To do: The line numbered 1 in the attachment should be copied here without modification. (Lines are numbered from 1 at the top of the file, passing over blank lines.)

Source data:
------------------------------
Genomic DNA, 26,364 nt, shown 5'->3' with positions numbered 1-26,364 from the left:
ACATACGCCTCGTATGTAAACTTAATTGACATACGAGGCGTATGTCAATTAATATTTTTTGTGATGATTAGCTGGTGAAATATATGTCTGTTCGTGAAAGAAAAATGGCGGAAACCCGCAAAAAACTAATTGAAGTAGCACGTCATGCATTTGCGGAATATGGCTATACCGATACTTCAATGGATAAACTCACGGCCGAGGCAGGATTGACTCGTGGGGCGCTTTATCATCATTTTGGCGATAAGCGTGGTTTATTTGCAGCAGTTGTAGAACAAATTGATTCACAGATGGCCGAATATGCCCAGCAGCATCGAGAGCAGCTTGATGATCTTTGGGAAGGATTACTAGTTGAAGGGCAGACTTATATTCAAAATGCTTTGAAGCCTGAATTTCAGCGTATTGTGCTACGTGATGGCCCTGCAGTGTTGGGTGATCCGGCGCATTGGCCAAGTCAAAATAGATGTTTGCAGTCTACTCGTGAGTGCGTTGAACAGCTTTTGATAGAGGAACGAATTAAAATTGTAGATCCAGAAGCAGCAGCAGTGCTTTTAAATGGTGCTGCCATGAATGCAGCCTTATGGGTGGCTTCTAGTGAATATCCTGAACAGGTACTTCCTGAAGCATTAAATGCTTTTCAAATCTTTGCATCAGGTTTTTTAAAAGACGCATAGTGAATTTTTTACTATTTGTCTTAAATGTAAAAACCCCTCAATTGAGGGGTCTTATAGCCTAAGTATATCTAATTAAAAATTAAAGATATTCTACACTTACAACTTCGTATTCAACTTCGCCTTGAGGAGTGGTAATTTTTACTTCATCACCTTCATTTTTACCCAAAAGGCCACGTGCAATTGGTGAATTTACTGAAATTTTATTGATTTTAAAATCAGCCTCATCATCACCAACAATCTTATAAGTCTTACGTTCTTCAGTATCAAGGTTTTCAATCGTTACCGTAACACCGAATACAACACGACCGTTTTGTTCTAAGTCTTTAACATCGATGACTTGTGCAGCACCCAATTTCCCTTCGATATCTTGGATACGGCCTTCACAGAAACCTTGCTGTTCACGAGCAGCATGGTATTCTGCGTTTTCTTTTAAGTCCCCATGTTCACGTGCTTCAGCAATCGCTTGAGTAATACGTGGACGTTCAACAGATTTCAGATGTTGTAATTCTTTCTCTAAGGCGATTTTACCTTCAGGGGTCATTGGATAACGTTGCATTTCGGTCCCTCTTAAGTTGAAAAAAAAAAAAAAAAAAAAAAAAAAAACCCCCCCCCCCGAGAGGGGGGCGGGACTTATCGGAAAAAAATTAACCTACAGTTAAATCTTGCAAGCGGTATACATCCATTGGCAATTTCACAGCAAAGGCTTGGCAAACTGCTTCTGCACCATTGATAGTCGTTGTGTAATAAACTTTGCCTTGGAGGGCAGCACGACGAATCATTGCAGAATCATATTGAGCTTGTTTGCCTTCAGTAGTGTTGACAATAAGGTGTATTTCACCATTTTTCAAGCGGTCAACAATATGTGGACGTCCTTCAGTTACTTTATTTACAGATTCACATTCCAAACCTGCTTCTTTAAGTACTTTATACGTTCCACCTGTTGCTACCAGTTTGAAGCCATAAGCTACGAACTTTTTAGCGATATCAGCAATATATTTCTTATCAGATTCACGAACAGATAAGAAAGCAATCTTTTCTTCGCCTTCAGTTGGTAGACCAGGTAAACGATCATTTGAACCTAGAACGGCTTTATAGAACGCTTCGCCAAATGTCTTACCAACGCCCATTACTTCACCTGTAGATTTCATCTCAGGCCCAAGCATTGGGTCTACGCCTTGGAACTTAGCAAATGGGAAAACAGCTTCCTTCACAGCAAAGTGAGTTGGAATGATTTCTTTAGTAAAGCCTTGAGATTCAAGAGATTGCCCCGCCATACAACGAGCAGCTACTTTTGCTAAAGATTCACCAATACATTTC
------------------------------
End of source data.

Genomic DNA, 26,364 nt, shown 5'->3' with positions numbered 1-26,364 from the left: